“They are getting louder, more of a shake to the homes and lingering roll of vibration. I’m sick of these sounds,” she posted. “Someone has got to know where this is coming from. Are we gonna be the next neighborhood to go thru what Hogarth did?”
On Nov. 22, 2021, there was an explosion in a house on the 3900 block of Hogarth Avenue. The house became engulfed in flames, burning down along with the two houses on either side of it. Officials confirmed that a 55-year-old woman and a 4-year-old girl died in the explosion.
Dozens of people living in the area were displaced after the explosion shattered their windows and shook the walls of their homes out of place. More than six months later, investigators have still not found a cause of the explosion.
Reynolds said that the booms she and her neighbors hear are especially worrying in light of the Hogarth Avenue explosion.
“People now are saying, ‘Our houses are all going to blow up,’ and ‘Should we all just move?,’ and ‘Maybe I need to get better insurance, I want my kids to be taken care of if I died,’” Reynolds said. “These are thoughts people shouldn’t have on an everyday basis.”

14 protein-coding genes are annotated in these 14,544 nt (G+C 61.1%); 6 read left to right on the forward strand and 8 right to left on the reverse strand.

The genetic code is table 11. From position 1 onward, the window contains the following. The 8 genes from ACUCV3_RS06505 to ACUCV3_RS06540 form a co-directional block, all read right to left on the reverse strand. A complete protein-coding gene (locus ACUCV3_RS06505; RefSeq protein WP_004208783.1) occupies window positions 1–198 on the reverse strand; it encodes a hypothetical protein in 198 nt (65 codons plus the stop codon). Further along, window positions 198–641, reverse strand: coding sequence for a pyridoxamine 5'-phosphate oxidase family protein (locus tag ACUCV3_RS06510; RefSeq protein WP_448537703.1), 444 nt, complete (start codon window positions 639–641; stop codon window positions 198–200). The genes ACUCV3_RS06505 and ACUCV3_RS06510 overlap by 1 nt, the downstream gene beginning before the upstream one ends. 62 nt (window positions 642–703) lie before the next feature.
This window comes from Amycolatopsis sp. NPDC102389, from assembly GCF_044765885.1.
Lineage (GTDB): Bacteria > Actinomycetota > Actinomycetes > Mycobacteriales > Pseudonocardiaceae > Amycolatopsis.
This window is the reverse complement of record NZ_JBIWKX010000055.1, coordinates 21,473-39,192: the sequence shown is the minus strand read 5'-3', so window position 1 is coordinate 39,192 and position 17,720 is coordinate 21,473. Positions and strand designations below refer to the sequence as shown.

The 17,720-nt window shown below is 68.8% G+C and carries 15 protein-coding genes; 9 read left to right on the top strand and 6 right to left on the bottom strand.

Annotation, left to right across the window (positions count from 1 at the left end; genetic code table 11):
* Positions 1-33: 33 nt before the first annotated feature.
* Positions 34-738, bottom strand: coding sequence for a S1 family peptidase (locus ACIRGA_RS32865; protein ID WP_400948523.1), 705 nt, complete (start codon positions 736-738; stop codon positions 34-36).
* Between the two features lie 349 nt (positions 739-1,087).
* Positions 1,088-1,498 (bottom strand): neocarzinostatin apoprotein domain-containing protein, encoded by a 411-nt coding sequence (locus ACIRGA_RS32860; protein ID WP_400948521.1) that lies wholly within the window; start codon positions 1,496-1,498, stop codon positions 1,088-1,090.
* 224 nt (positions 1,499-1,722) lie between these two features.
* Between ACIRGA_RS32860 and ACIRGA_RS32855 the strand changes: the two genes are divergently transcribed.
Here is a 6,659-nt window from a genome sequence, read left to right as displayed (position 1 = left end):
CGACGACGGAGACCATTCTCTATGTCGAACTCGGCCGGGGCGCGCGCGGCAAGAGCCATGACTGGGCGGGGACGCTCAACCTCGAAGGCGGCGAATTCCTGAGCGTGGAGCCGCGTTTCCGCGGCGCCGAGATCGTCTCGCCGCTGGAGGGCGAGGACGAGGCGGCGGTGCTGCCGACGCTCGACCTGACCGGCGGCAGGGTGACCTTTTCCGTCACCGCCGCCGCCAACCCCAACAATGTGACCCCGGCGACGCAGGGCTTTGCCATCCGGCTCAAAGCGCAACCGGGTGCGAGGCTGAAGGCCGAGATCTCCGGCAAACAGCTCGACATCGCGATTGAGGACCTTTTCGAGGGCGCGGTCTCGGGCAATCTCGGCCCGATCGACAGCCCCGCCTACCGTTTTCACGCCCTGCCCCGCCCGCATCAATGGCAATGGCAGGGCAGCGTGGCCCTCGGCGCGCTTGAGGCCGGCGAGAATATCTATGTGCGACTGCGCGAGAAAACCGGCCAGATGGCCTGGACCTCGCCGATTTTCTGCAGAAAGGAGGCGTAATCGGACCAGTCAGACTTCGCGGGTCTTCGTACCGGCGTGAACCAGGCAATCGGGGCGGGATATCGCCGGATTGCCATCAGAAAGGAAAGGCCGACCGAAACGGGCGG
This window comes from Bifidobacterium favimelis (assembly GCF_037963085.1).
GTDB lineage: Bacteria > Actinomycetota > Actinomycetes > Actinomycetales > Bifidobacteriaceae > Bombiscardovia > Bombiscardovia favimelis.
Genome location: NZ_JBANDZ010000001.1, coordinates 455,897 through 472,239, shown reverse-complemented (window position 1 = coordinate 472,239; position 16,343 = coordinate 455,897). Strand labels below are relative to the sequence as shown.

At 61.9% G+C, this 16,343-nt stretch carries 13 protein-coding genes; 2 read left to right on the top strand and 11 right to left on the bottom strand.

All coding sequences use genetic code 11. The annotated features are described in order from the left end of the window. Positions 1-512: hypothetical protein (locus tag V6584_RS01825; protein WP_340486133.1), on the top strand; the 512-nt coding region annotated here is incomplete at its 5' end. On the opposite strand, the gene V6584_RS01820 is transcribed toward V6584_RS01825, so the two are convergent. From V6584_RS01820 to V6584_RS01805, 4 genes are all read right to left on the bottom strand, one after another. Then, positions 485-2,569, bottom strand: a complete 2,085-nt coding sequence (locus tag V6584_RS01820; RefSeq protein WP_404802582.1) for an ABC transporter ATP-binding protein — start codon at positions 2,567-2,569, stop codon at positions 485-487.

Third Ward Flint City Councilman Quincy Murphy said that getting to the bottom of this mystery has been a top priority for him. Since taking office, he said he’s gotten many calls from Rollingwood residents about the issue.
“I kept hearing that they would say it would make their house shake, stuff would fall off the wall,” Murphy said.
He said he put in a referral to the city to get information about what’s happening in the Rollingwood neighborhood as soon as he took office in November of last year, but still has no definitive answer about where the disturbance is coming from.
“I think it needs to be resolved. I really do. The residents need to know what is going on,” Murphy said. “Some people think it’s in the ground. I would hate to live in a neighborhood where you have a lot of booms.”